if you plan on asking friends to help you move, start being über-nice to them BEFORE you ask for their assistance. buy them some drinks for a couple nights/weeks prior, get them high, give them pirated music on CDR, whatever. it'll increase the likelihood of a positive response. and of course take them out afterwards (at their convenience) for dinner and/or drinks.

jenny / August 30, 2004 6:22 PM

if you're anal and like to have boxes organized by catagory, make sure you have a box or two marked "everything boxes" or "misc". it beats standing around with your bottlecap collection trying to figure out which box it should go into.

if you're poor and have cats, a ghetto pet-carrier can be fashioned out of a rubbermaid tub with a bunch of little squares cut out of either side for breathing and looking out. throw on the lid and it's nice and dark and not too stressful for them.

christian / August 30, 2004 6:56 PM

My Baltimore friend always said: "if it doesn't fit in milk crates it's not worth taking." This coming from a guy that was somewhat paranoid of "the people" that were after him.

Pack everything you don't really need well beforehand, and hire movers, your friends will only help you out so much, mostly just after college for maybe two moves.

Leo / August 30, 2004 7:05 PM

Are you sure you want to move? Think about it reeeeeeally hard. It's not too late to change your mind.

paul / August 30, 2004 11:44 PM

Ask all of these experienced movers from this post to help you.

Advice for those of us who always get asked to help: bring a pair of good gloves, your own roll of duct tape, a good battery operated screwdriver for taking legs off of furniture, ziplock bags for the screws and several lengths (10 ft. long each) of good quality nylon webbing (seat belt material) or very good rope. These can be strung under hard to carry furniture like dressers to make handles for easy lifting and carrying. Also, depending on the friend, you may want to bring a dust mask - some of that furniture may have not been moved in years.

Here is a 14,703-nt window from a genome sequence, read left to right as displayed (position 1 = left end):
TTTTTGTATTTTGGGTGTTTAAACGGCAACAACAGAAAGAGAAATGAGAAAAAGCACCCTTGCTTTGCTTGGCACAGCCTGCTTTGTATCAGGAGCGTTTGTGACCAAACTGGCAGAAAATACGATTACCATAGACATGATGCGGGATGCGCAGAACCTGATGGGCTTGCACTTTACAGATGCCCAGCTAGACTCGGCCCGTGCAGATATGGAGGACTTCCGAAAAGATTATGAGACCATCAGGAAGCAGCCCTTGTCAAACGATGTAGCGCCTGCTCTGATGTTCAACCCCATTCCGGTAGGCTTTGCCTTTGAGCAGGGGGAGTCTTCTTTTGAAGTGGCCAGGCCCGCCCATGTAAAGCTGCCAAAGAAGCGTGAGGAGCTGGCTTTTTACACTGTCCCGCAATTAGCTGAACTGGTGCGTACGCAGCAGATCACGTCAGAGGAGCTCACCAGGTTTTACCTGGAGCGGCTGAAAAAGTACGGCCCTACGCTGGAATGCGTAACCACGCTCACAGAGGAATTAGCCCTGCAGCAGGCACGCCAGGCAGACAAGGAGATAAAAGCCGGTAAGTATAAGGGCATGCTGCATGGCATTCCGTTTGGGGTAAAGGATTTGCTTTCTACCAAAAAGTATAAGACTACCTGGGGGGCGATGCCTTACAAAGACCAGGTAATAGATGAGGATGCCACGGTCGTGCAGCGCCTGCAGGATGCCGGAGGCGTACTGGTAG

I myself have been in the same place for more years then I care to mention, but if I ever do move, I intend to take my car, and maybe my laptop.

Sean / August 31, 2004 8:29 AM

DON'T DO IT!!!!!

jennifer / August 31, 2004 8:47 AM

as i just spent the past three days moving, my advice is to not move. also, don't move on the same day as your boy/girlfriend. pulling double duty sucks.

katebot / August 31, 2004 9:10 AM

start packing early. no matter how long you think it will take, it will take at least twelve times longer. i just signed a year lease and i've already started packing.

Lucy / August 31, 2004 9:32 AM

I concur with all the folks who make the bed first. Don't forget to pack some protection with those sheets. Nothing sucks more than not being able to safely and properly christen all the rooms in your new pad.